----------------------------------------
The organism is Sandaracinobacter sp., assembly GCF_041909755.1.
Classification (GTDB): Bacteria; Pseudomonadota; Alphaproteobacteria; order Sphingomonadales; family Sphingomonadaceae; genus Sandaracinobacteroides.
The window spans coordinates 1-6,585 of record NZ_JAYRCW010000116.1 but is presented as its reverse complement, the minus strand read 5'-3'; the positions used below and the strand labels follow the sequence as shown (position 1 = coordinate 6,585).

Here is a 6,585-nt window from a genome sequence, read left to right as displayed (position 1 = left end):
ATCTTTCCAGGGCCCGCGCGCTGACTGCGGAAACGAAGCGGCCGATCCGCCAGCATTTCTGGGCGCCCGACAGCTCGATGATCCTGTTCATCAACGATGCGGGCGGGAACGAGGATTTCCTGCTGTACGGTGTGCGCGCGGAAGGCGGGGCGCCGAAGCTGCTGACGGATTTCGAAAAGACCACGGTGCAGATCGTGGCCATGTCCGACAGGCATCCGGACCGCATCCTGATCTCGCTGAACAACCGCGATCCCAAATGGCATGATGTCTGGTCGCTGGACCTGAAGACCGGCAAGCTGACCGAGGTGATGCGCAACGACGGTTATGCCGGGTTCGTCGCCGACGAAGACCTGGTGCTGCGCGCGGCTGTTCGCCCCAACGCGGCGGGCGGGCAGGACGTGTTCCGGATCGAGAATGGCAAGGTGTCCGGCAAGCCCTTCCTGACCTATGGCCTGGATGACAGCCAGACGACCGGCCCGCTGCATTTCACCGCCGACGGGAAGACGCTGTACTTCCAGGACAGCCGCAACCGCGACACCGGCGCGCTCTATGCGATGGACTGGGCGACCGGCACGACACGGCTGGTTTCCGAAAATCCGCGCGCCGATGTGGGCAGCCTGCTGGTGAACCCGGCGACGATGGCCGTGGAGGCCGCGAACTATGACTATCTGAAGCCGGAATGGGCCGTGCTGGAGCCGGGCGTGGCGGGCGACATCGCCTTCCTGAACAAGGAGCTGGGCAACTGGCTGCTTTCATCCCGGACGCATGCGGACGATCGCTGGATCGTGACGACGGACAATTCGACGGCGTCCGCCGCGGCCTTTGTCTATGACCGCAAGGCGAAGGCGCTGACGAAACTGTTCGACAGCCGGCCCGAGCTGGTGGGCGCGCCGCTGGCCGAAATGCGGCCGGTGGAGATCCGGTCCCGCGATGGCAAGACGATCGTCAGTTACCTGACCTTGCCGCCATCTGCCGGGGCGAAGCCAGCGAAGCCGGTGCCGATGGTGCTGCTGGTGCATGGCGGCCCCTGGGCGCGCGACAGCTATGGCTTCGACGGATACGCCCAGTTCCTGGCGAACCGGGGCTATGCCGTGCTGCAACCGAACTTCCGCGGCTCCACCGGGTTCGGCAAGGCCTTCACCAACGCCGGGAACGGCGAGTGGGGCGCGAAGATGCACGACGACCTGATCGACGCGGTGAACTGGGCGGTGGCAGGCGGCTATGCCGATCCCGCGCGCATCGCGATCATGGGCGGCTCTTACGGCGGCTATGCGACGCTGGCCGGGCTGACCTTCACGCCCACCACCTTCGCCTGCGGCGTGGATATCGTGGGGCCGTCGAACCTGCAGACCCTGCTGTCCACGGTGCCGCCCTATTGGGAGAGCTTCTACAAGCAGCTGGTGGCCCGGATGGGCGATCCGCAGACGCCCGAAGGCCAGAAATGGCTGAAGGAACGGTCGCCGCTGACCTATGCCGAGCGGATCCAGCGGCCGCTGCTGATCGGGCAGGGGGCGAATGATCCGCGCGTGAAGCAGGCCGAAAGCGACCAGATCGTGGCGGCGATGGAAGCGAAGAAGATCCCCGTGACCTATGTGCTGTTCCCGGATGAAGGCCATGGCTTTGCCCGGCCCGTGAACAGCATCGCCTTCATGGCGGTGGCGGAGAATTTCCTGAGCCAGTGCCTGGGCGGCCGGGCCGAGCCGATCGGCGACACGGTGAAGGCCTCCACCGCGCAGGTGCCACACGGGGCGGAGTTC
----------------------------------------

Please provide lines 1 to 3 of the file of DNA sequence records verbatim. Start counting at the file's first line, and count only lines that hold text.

The organism is Sandaracinobacter sp., assembly GCF_041909755.1.
Classification (GTDB): Bacteria; Pseudomonadota; Alphaproteobacteria; order Sphingomonadales; family Sphingomonadaceae; genus Sandaracinobacteroides.
The window spans coordinates 1-6,585 of record NZ_JAYRCW010000116.1 but is presented as its reverse complement, the minus strand read 5'-3'; the positions used below and the strand labels follow the sequence as shown (position 1 = coordinate 6,585).